Trump supporters at U.S. Capitol riot face consequences at home
WASHINGTON — Standing amid a throng of flag-waving supporters of President Donald Trump in front of the U.S. Capitol last Wednesday, Rick Saccone decided to capture the historic moment.
The former Pennsylvania state lawmaker handed his cell phone to his wife to record his message. “We are trying to run out all the evil people and RINOs that have betrayed our president,” said Saccone, using a term to disparage moderate Republicans as Republicans In Name Only.
“We are going to run them out of their offices,” he said and posted the video to his Facebook page without giving it a second thought. The next day, he was forced to quit his job.
Saccone, 63, resigned as a political science adjunct professor at Saint Vincent College in Pennsylvania where he taught for 21 years, after the video was widely condemned.
In an interview with Reuters, he said he regretted making the video, but said his message was taken too seriously.
“We were just playing, having fun,” said Saccone, who has removed the video from his social media account. “I’ve been making Facebook Live videos for years. They’re meant to be lighthearted.”
Saccone, a Republican who unsuccessfully ran for Congress in 2018, said he was exercising his constitutional First Amendment right to free speech and did not go inside the Capitol nor participate in any violence. He said he received hundreds of death threats after the video went viral.
Saccone joins a growing number of Trump supporters facing unexpected consequences after photos and images surfaced online of their presence during the siege of the U.S. Capitol.
Five people died, including a U.S. Capitol Police officer, when supporters of the president stormed the legislative complex as lawmakers began certifying Democrat Joe Biden’s victory over the Republican Trump in the November election.
Trump has claimed, without evidence, that he won the election.
Many participants documented their involvement in the day’s events on social media. Some went without wearing masks to prevent the spread of the coronavirus infection, making them easy for armchair detectives to identify.
Some have lost their jobs. Some face criminal charges. The Pentagon has opened 25 investigations into domestic terrorism related to the riot. The FBI has asked the public for tips on those involved in the assault.
“Many of Trump’s followers are living in a fantasy world,” said Eric Foner, an American historian and author of the book “Reconstruction: America’s Unfinished Revolution, 1863-1877.”
“They don’t appear to have given any thought to the consequences of their actions.”
Private plane to a riot
The mob that stormed the Capitol included a disparate collection of anti-government extremists, including “boogaloo boys” and white nationalists. It also included some apparently well-to-do Americans, who openly cheered on the violence.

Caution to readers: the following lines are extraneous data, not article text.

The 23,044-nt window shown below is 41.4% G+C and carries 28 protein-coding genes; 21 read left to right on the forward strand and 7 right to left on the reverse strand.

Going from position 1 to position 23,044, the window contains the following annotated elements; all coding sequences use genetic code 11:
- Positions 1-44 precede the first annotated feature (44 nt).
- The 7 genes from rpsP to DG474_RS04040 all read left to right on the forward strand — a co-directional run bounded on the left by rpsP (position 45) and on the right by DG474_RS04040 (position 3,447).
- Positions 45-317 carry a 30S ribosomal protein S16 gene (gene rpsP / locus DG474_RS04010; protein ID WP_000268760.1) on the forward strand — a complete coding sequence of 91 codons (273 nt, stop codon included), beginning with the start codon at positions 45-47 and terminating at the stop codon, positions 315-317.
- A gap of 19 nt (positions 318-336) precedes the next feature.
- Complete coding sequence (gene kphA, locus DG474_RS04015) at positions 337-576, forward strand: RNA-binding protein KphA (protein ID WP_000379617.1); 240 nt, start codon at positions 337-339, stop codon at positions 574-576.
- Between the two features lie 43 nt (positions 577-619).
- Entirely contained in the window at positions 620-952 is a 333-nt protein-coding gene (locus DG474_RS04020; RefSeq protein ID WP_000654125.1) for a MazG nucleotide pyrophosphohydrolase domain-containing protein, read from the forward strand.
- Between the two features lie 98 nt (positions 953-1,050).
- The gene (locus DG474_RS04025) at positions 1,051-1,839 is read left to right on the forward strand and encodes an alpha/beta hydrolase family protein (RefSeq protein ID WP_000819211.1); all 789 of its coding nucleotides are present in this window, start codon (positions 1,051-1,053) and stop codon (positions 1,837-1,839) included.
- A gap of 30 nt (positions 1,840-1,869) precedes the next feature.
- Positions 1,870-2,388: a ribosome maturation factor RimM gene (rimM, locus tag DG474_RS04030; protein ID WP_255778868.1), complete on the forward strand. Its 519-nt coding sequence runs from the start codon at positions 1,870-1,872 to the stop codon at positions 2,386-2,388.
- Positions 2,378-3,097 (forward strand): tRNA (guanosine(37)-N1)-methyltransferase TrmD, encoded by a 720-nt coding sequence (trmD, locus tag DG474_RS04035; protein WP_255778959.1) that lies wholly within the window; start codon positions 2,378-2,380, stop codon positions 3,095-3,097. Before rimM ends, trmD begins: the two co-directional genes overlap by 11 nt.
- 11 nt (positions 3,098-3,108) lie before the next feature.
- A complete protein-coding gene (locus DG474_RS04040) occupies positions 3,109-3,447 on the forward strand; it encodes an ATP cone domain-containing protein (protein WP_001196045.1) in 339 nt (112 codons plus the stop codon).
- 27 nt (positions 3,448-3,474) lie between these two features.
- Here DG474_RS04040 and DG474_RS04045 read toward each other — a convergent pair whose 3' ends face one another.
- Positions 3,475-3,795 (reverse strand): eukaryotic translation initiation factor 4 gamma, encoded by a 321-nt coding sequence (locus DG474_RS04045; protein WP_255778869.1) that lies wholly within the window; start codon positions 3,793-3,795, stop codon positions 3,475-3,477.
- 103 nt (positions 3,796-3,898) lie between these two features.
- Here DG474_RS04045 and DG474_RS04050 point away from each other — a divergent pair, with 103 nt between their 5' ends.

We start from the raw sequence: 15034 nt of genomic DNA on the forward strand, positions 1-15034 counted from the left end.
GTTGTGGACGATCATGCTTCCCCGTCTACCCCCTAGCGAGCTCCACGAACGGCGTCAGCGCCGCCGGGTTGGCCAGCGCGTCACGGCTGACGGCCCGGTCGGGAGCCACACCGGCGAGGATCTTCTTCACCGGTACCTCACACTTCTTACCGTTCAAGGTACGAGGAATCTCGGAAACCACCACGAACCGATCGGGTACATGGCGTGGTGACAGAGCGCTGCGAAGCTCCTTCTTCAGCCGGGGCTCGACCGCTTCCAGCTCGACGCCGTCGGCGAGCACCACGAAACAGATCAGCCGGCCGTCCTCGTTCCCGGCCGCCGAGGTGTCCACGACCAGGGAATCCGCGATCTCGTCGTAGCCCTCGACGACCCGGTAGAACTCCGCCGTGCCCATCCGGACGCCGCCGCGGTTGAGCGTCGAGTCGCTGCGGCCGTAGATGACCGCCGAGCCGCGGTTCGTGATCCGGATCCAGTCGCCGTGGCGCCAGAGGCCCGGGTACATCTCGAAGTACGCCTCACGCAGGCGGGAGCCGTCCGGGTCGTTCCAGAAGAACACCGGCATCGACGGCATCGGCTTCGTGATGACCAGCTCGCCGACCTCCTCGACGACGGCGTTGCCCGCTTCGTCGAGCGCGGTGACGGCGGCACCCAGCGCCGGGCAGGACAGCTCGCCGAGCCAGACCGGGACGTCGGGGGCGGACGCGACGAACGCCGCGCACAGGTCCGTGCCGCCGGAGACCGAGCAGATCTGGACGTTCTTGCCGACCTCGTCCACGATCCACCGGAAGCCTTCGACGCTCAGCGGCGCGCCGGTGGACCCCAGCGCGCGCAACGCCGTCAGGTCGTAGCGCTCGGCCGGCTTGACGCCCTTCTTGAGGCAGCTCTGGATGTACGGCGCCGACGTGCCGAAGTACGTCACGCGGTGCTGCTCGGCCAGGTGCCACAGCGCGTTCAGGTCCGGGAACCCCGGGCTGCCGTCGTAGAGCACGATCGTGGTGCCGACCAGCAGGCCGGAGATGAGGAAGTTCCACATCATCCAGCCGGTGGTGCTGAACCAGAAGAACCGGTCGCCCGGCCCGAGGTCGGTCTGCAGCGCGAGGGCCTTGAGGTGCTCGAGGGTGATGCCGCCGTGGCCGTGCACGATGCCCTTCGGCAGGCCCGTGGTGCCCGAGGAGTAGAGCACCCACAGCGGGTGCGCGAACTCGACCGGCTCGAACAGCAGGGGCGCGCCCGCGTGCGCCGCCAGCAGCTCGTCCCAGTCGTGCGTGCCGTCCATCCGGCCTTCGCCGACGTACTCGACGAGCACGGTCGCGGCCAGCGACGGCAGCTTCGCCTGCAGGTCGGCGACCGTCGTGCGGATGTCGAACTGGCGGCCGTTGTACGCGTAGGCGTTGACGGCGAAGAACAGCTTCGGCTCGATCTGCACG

Jenna Ryan, a Texas real estate broker, chronicled her visit to the U.S. capital after arriving on a private plane. Her Facebook page shows she checked into The Westin Washington the night before the rampage.
The following day, while thousands of people fired up by Trump marched towards the U.S. Capitol in an avowed bid to “Save America,” Ryan videotaped herself outside the Capitol saying, “We’re going to be breaking those windows.”
She later tweeted, “We just stormed the Capital. It was one of the best days of my life.”
The Trump supporter also posted a photo of herself smiling and flashing a peace sign while standing next to a broken Capitol window. Included in the tweet was a threat against the media. “And if the news doesn’t stop lying about us, we’re going to come after their studios next…”
Days later, amid complaints to the Texas Real Estate Commission demanding it revoke her license, Ryan issued a statement saying she was “truly heartbroken” over the lives lost during the assault.
“Unfortunately, what I believed to be a peaceful political march turned into a violent protest,” she stated on Twitter.
Attempts to reach Ryan were unsuccessful.
The commission, in a statement on Twitter, said that while it did not condone what it called “this type of behavior, actions of a license holder that occur outside of a real estate transaction are beyond its jurisdiction.”
Jenny Cudd, a Texas florist, is a former mayoral candidate who videotaped herself saying, “We did break down Nancy Pelosi’s office door and someone stole her gavel.”
Now her business, Becky’s Flowers, is under fire as well.
“We do not condone the acts of violence and destruction that occurred at the Capitol,” The Knot, a wedding planning app, said in a statement on Twitter. The app has “removed the Becky’s Flowers business listing from our vendor marketplace pending further review.”
Attempts to reach Cudd were unsuccessful.
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